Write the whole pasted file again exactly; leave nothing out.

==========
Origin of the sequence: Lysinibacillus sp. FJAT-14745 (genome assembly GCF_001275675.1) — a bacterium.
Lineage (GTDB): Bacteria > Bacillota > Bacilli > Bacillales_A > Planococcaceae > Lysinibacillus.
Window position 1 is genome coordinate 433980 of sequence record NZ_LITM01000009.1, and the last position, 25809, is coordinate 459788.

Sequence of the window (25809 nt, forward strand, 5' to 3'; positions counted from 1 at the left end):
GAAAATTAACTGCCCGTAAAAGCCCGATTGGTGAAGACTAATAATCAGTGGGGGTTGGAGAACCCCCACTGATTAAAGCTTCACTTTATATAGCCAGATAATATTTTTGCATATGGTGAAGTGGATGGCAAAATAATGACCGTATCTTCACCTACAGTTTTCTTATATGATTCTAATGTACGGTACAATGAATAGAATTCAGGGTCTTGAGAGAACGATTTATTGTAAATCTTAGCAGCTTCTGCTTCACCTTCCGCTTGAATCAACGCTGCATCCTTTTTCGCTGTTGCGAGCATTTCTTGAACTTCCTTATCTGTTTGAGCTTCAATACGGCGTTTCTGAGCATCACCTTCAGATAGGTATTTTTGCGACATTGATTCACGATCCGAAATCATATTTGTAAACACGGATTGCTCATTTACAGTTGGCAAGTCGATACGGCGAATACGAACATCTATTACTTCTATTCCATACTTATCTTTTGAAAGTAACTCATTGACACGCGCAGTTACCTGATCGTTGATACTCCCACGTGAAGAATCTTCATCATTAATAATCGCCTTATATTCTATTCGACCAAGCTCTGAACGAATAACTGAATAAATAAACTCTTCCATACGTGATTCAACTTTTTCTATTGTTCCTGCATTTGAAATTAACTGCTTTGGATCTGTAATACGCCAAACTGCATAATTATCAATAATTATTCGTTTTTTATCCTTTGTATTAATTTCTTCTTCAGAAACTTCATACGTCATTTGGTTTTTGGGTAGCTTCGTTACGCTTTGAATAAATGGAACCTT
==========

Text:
Origin of the sequence: Lysinibacillus sp. FJAT-14745 (genome assembly GCF_001275675.1) — a bacterium.
Lineage (GTDB): Bacteria > Bacillota > Bacilli > Bacillales_A > Planococcaceae > Lysinibacillus.
Window position 1 is genome coordinate 433980 of sequence record NZ_LITM01000009.1, and the last position, 25809, is coordinate 459788.

Sequence of the window (25809 nt, forward strand, 5' to 3'; positions counted from 1 at the left end):
GAAAATTAACTGCCCGTAAAAGCCCGATTGGTGAAGACTAATAATCAGTGGGGGTTGGAGAACCCCCACTGATTAAAGCTTCACTTTATATAGCCAGATAATATTTTTGCATATGGTGAAGTGGATGGCAAAATAATGACCGTATCTTCACCTACAGTTTTCTTATATGATTCTAATGTACGGTACAATGAATAGAATTCAGGGTCTTGAGAGAACGATTTATTGTAAATCTTAGCAGCTTCTGCTTCACCTTCCGCTTGAATCAACGCTGCATCCTTTTTCGCTGTTGCGAGCATTTCTTGAACTTCCTTATCTGTTTGAGCTTCAATACGGCGTTTCTGAGCATCACCTTCAGATAGGTATTTTTGCGACATTGATTCACGATCCGAAATCATATTTGTAAACACGGATTGCTCATTTACAGTTGGCAAGTCGATACGGCGAATACGAACATCTATTACTTCTATTCCATACTTATCTTTTGAAAGTAACTCATTGACACGCGCAGTTACCTGATCGTTGATACTCCCACGTGAAGAATCTTCATCATTAATAATCGCCTTATATTCTATTCGACCAAGCTCTGAACGAATAACTGAATAAATAAACTCTTCCATACGTGATTCAACTTTTTCTATTGTTCCTGCATTTGAAATTAACTGCTTTGGATCTGTAATACGCCAAACTGCATAATTATCAATAATTATTCGTTTTTTATCCTTTGTATTAATTTCTTCTTCAGAAACTTCATACGTCATTTGGTTTTTGGGTAGCTTCGTTACGCTTTGAATAAATGGAACCTT